Posted by ESPN.com's Mike Sando
Dallas Cowboys (4-1) at Arizona Cardinals (3-2), 4:15 p.m. ET
Pull up a stat sheet for this one. Both offenses should find openings in the passing game. Playing at home gives the Cardinals a much better shot at the upset as long as crowd noise and an active defense make the Cowboys think on offense.
Cardinals coach Ken Whisenhunt came to the desert hoping to develop an identity in the running game. It was a nice idea, but Kurt Warner and the passing game remain the strength of this team on offense. The Cowboys' running game faces a favorable matchup in a close game, so the Cardinals might need to generate more points than usual.
Arizona's ability to flood the Dallas defense with multiple receivers should be a key to this game even though Cardinals receiver Anquan Boldin likely will not play. Arizona used three or more wide receivers nearly 70 percent of the time against Buffalo even though the Cardinals led the game most of the way. A similar philosophy makes sense this week against a Dallas defense with issues in the secondary. Cornerback Terence Newman will not play.
Cardinals safety Adrian Wilson, though fined for his hit on Trent Edwards in Week 5, needs to stay aggressive. Arizona lacks the personnel to defend Cowboys receiver Terrell Owens. Physical, hard-hitting play from Wilson could serve as an equalizer.
Green Bay Packers (2-3) at Seattle Seahawks (1-3), 4:15 ET
The Seahawks entered the season expecting their defense to compensate for injuries at receiver, a rusty quarterback and any growing pains associated with replacing key offensive assistants, notably Jim Zorn. Five weeks into the season, that isn't happening. Not only that, but the offense is far worse off than expected.
Usually the home field would be enough for me to predict a Seahawks victory against almost any opponent. Not this week. Yes, the Packers are struggling as well. But trusting the Seahawks isn't a good idea, even at home.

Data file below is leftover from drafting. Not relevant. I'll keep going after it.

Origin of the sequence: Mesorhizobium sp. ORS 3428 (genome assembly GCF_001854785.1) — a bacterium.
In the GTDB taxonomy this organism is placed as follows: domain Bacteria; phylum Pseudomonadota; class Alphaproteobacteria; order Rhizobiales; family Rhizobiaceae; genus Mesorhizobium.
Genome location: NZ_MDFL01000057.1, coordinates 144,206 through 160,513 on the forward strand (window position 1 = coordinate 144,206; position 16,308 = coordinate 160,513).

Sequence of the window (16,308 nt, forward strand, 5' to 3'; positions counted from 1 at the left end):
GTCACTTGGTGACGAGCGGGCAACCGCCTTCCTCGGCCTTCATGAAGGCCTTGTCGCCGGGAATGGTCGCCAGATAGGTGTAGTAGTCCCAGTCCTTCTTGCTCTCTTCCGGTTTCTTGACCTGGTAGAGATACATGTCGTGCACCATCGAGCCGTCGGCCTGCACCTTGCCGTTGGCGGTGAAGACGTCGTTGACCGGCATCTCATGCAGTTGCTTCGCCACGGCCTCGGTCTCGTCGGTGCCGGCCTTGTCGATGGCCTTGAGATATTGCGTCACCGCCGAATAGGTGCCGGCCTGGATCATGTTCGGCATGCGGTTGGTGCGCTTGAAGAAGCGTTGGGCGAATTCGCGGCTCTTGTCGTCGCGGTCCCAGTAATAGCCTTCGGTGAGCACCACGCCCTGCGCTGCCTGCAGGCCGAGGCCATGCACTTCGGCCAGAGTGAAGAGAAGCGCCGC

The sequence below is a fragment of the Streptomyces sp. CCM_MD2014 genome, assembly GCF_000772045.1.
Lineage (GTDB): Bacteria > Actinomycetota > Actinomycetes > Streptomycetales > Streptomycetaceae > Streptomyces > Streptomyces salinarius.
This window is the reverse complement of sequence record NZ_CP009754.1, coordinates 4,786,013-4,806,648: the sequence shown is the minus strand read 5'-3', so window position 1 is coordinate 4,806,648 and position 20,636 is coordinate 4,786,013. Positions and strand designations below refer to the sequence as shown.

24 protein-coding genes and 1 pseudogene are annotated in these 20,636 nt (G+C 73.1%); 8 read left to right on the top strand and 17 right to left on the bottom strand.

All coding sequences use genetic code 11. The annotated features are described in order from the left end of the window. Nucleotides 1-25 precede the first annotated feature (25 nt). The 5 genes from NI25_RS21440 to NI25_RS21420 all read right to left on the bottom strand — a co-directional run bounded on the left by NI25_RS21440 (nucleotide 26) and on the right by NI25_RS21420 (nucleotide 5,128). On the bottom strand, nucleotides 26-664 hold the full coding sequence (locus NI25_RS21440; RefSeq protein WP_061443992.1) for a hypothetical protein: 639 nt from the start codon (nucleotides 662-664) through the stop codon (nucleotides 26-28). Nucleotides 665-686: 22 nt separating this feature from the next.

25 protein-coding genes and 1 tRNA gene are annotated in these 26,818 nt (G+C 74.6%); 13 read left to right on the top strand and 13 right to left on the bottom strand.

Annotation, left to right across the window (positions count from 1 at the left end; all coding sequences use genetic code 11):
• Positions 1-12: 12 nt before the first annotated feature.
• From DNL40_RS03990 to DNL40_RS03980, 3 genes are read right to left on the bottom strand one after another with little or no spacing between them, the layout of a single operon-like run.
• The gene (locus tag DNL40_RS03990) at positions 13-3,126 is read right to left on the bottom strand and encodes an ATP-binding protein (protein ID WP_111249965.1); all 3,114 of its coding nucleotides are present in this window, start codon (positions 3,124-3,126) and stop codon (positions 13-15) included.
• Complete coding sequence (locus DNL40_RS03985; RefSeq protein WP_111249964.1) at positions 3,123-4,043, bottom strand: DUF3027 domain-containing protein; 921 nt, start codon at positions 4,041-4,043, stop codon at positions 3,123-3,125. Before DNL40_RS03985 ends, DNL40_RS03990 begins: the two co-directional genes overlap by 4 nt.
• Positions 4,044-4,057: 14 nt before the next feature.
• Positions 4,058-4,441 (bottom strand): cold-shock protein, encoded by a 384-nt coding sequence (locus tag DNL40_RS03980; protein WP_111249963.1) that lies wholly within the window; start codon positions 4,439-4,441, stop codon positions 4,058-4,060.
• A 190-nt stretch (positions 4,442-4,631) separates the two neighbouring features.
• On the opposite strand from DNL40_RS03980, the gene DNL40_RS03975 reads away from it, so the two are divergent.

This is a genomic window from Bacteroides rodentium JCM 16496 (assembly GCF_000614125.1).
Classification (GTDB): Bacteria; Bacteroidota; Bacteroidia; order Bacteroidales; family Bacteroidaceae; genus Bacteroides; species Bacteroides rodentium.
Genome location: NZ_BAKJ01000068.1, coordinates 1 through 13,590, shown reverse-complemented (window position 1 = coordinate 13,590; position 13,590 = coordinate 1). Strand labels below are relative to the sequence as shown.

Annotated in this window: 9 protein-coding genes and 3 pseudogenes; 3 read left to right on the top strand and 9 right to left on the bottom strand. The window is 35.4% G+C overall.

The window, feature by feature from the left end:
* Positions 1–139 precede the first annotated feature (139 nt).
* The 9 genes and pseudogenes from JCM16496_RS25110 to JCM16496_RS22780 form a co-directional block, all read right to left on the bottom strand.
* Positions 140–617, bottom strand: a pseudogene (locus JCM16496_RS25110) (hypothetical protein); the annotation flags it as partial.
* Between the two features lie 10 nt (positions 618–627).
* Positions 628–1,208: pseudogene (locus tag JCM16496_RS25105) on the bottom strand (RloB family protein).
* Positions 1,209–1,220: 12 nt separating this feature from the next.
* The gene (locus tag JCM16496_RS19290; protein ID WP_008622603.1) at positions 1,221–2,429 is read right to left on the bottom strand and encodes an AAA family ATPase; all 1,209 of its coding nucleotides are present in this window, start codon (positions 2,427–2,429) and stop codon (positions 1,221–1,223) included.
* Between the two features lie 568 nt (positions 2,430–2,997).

Matt Hasselbeck's knee injury prevented him from practicing with a patched-together group of receivers. That means Hasselbeck won't be comfortable with his knee and he still won't be comfortable with his receivers. That's a terrible combination for a Seattle team accustomed to a baseline level of efficiency through the air.
The Packers' Greg Jennings leads the league in receptions of at least 20 yards. The Seattle defense has allowed more pass plays of that distance than all but two NFL teams. That combination gives the Packers a chance to win in Seattle.
Philadelphia Eagles (2-3) at San Francisco 49ers (2-3), 4:15 ET
Cracks are forming in the 49ers on both sides of the ball. The Eagles' blitzing ways should force 49ers quarterback J.T. O'Sullivan into more mistakes, even though the 49ers figure to hit on some big plays from time to time.
Donovan McNabb and the Eagles have to like their matchups in the deep passing game. The 49ers lack speed at safety and they've been having more breakdowns than usual in coverage. Look for Eagles receiver DeSean Jackson to show why teams erred in letting him slip to the Eagles in the draft. Jackson went to Cal and will presumably be on his game for this one.
St. Louis Rams (0-4) at Washington Redskins (4-1), 1 p.m. ET
The Jim Haslett era faces a brutal opening 1-2 punch with games against the Redskins and Cowboys. Both opponents are fully capable of shredding a struggling Rams defense with serious issues in the secondary.
The Rams need to compete hard and prevent a total collapse on defense. Those are modest goals, but the Rams mostly need to keep their confidence intact.